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AMD Releases Open-Source UVD Video Support

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  • r_a_trip
    replied
    You sure?

    Originally posted by artivision View Post
    Anyway thanks for the UVD support, but GPUs are all about gaming.
    My HTPC begs to differ. I'd love to be able to accelerate x264 in XBMC with UVD.

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  • artivision
    replied
    Anyway thanks for the UVD support, but GPUs are all about gaming.

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  • artivision
    replied
    Originally posted by jrch2k8 View Post
    1.)"s it possible for any compiler in the earth to be OS-specific?" yes, if both all oses run on the same architecture any compiler do the job since the IR and the final ASM/Nmemonic is for the same hardware but for example linux/solaris run on sparc but windows don't, so you dont have the OS support or way to make a compiler that support sparc since the final ASM/Nemonic are specific for sparc and wont run on anything beside linux/solaris, hence making the compiler use specific kernel routines on those OSes[Posix] too, hence is not possible to compile this compiler on windows or run the result compiled binary on windows, hence OS dependant.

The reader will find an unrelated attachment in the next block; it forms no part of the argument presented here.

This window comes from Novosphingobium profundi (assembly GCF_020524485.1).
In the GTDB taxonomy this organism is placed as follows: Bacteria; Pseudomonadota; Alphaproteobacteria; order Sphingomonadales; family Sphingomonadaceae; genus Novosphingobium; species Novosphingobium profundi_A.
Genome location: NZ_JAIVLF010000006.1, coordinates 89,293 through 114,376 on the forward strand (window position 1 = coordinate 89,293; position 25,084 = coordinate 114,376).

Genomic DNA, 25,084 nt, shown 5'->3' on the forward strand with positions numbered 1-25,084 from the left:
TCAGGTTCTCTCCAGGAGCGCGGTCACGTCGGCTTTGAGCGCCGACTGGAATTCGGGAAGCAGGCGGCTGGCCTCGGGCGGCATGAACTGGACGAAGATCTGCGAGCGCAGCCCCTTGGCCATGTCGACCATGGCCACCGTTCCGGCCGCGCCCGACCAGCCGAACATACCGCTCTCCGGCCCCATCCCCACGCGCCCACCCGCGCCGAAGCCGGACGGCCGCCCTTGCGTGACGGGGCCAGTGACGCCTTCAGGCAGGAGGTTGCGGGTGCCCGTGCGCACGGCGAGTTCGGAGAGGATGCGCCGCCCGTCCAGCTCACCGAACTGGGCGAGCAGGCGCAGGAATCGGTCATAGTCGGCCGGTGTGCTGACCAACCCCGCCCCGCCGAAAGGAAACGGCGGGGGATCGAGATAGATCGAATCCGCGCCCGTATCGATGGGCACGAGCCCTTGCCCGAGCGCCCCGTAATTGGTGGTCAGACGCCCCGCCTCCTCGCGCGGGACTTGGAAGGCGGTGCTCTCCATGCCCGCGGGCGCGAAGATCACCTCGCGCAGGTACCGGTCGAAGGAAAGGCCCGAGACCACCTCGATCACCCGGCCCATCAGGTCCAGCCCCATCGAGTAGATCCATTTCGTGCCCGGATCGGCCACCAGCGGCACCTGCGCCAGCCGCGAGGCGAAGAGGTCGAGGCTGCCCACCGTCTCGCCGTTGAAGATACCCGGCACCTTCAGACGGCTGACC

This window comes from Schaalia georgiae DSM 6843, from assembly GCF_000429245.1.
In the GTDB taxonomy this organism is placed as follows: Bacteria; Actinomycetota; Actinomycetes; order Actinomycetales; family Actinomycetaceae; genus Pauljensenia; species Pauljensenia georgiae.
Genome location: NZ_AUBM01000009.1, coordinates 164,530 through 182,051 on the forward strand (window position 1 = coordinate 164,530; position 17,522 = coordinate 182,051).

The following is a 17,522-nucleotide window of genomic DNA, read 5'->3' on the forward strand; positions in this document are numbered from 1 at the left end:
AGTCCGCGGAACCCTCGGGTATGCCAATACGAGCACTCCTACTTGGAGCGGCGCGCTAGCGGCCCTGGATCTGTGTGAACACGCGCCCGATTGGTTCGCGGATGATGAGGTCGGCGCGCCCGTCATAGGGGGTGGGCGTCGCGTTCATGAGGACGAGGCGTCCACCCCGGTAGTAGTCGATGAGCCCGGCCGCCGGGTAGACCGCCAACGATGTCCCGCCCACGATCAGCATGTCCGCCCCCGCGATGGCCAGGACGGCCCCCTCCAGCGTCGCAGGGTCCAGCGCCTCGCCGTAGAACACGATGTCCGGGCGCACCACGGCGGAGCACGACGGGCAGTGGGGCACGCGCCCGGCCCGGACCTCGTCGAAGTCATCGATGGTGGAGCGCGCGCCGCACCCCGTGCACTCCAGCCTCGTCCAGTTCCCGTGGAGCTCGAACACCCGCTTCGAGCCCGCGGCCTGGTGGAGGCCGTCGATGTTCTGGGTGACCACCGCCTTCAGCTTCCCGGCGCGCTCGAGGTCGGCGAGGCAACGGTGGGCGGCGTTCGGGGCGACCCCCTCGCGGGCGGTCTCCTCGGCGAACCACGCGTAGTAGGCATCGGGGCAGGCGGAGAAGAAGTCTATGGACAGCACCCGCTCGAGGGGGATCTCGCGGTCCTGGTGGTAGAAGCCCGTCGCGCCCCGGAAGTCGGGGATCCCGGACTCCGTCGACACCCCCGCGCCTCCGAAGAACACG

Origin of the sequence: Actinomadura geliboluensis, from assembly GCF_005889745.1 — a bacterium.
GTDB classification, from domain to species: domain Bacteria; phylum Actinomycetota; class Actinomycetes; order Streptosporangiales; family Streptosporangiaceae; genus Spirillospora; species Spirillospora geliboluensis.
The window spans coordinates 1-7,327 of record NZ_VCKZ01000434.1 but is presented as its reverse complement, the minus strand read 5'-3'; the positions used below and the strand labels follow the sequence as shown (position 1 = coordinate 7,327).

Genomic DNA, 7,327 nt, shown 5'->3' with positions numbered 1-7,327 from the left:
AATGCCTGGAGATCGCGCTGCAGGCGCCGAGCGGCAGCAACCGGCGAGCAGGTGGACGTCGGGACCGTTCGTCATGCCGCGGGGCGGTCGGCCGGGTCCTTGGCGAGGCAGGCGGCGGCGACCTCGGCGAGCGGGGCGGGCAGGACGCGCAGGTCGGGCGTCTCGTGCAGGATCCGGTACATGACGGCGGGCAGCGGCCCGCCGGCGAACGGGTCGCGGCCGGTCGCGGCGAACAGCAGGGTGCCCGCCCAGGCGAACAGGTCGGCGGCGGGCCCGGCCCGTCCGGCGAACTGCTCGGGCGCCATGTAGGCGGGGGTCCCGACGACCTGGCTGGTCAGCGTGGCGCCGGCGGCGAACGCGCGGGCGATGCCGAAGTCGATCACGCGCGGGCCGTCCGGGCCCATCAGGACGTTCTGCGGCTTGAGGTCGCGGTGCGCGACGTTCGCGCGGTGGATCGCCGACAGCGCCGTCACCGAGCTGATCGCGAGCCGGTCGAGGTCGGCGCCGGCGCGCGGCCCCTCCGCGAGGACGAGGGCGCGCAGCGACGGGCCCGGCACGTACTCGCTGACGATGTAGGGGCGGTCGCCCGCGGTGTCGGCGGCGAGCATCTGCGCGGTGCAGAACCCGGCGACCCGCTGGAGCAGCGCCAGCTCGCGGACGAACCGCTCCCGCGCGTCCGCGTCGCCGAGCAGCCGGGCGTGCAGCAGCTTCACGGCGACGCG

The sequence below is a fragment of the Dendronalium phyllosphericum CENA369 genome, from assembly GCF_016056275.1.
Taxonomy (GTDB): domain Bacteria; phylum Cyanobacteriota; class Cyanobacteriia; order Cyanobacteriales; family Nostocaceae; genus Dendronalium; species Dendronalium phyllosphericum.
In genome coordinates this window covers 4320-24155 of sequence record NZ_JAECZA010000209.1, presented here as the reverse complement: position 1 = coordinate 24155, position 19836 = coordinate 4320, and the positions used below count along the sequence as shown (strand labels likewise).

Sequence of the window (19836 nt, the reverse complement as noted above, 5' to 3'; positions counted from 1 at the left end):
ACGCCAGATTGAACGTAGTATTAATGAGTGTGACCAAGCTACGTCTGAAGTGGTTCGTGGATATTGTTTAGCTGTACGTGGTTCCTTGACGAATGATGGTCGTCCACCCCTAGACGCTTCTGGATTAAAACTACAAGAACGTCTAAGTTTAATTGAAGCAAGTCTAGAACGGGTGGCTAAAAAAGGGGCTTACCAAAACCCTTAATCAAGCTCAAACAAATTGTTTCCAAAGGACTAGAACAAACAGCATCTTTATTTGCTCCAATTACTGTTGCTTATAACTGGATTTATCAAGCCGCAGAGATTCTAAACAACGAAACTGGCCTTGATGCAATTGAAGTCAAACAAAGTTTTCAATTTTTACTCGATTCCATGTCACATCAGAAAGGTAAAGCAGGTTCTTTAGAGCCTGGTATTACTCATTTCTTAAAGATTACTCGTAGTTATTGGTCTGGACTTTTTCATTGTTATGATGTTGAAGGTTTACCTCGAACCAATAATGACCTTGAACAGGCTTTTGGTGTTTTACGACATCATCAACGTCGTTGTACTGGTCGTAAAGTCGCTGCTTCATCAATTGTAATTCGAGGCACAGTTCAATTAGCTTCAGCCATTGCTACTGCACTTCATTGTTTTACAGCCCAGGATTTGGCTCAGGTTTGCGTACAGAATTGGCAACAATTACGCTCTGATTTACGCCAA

2.) You say i can't implement just only the HLSL compiler to Wine?

    a.) you can but the result should be able to be interpreted by OpenGL since you don't have an DirectX driver and a compiler is lower than the wine DirectX layer and wine translate to opengl anyway
    b.) you can use specific IR like AMDIR/nVIR/TGSI/Etc. but then you have to manually handle how the context will interpret and link the shader to a GL object inside the framebuffer since again you don't have a DirectX driver
    c.) make a DirectX driver yourself, patch wine and add the compiler to the driver


    1) That i don't want: Make an OpenGL based D3D_compiler, or translate D3D to OGL. When you try to represent HLSL to GLSL, many times "word to word" its impossible. That's why we call it emulation. So something that in HLSL needs 100flops to give result, translated or compiled to GLSL needs 120+flops, so its inefficient.

    2) That i want: Vendors to give an HLSL front-end for their IL. So if i write an HLSL compiler will not be OGL based =inefficient, plus 10 times the work. For the IL its a front-end that is missing, but for a compiler the same thing is actually a back-end. A simple job is to write some Wine code and make MS_D3D to work with Wine (WineD3D work on Windows), then point the back-end extracted form the Windows driver(using Winetricks) to crate IL code, and all that inside a Wine Session. Its far less work than anything else.